A former Maryland police chief convicted of setting a dozen fires that targeted officials, chiropractors and relatives who he felt had snubbed him was sentenced to multiple life terms in prison Tuesday, authorities said.
A Howard County judge sentenced David Crawford, 71, to eight life sentences plus 75 years in a serial arson case that the state’s attorney’s office said spanned nearly a decade across six counties.
Crawford’s "actual executable prison sentence" is two life terms plus 75 years, the prosecutor’s office said. The terms will run concurrently.
"These families have waited several years for justice and we are grateful to play some part in delivering that for them," Howard County State's Attorney Richard Gibson said in a statement. "It is particularly egregious that someone who dedicated their life to law enforcement and was the chief of police at some point in their career would take upon themselves to engage in conduct that was evil and terrifying in its nature."
Crawford, a longtime police officer who last served as chief in Laurel, a Washington suburb, was convicted in March of eight counts of attempted first-degree murder and one count of malicious burning.
He was arrested two years ago after authorities determined there was a link between the fires, the prosecutor's office said: Crawford had disagreements with each of the victims.
In some cases, Crawford set homes alight while families slept inside, the prosecutor's office said. One woman, whose home Crawford had burned twice, expressed relief to NBC affiliate WBAL of Baltimore on Tuesday after the sentence was handed down.
"I’ve been going through a lot the past few years with just the anticipation of everything," Quinn Henderson told the station.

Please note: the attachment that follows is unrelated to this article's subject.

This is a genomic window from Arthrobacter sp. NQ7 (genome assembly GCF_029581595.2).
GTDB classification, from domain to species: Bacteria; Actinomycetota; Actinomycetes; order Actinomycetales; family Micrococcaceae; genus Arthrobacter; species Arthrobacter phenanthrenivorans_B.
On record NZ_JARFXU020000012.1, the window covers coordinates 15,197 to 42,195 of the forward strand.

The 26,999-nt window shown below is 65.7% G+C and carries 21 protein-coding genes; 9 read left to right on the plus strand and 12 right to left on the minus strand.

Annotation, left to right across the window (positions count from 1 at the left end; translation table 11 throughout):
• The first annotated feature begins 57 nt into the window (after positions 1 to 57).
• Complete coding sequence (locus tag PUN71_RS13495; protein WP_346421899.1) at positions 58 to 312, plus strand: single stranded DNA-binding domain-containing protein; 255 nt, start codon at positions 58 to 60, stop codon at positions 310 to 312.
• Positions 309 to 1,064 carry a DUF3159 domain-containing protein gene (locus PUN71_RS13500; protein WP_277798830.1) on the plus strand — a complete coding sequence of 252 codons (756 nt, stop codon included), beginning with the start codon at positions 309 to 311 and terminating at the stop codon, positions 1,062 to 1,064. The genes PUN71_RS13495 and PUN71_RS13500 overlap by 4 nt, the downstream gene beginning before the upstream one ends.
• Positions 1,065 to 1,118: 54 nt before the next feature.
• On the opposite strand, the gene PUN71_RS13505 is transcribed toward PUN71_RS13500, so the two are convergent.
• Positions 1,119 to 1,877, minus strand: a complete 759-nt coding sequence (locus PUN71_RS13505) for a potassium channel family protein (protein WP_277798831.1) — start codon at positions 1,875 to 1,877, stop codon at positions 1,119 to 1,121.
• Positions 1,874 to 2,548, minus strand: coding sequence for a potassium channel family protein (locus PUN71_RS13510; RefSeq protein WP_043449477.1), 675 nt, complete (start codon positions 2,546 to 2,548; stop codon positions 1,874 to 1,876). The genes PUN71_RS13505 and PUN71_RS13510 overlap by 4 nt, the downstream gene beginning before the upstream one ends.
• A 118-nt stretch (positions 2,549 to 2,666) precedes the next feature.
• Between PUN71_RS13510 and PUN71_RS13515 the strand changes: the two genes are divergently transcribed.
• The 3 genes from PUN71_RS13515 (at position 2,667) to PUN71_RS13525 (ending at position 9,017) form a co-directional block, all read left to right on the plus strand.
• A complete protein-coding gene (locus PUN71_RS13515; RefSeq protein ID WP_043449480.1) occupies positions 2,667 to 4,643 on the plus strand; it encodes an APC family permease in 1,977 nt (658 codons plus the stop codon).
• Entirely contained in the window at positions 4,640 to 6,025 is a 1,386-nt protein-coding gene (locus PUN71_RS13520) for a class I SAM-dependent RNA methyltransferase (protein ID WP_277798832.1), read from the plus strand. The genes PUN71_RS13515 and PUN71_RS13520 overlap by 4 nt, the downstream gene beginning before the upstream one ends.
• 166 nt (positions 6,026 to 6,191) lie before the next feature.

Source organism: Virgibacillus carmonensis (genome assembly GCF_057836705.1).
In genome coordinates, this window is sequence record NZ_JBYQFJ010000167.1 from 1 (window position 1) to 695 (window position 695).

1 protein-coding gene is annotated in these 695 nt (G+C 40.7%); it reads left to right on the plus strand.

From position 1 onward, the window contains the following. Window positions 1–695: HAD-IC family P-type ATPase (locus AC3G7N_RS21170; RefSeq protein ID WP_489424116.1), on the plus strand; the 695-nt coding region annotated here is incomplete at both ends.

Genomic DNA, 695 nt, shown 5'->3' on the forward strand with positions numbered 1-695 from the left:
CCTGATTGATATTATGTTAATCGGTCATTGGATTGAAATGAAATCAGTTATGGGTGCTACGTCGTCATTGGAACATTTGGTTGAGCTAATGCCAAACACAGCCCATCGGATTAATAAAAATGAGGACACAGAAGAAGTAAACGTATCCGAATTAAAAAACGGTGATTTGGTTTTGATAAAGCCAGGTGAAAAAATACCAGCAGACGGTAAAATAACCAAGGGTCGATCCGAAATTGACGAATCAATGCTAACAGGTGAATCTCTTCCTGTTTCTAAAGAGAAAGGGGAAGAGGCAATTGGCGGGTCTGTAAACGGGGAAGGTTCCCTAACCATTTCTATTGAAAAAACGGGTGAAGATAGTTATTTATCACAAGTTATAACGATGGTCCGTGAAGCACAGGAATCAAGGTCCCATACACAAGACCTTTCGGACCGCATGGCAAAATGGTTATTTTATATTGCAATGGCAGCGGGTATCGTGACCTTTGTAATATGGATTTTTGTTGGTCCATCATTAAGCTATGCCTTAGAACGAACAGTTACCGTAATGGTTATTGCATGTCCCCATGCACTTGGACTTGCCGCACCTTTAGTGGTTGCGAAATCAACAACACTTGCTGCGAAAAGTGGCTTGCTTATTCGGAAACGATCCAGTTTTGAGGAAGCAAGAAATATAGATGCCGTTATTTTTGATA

Prosecutors said Crawford developed a target list and began igniting fires with gasoline in 2011, the prosecutor’s office said. The arson attacks stretched across Howard, Frederick, Charles, Montgomery, Anne Arundel and Prince George's counties until 2020, the prosecutor's office said.
Among Crawford's targets were two chiropractors, a city official and three former law enforcement officials, including a former police chief, the prosecutor’s office said.
During the trial, prosecutors said Crawford burned his nephew's pool, fence and deck after he deleted his uncle on Facebook, WBAL reported.
Clark Price, a former supervisor with the Prince George's County Police Department, told jurors he could have promoted Crawford twice but didn't, according to the station.
After Price's home was set ablaze, he wrote about it on a Facebook page for retired police officers. Crawford sent him a direct message asking for images of the fire, WBAL reported.
Price recounted Crawford's telling him, "It's better to be lucky than good. You are both. Cheers," according to the station.
On Tuesday, a lawyer for Crawford called the prison sentence "tragic" and said he planned to file an appeal, WBAL reported.
During the trial, Crawford's defense argued the case was circumstantial, with no physical evidence connecting him to the crimes, the station reported.
Crawford spoke at the hearing but offered no apologies and said his faith in God had been renewed in recent years, according to WBAL.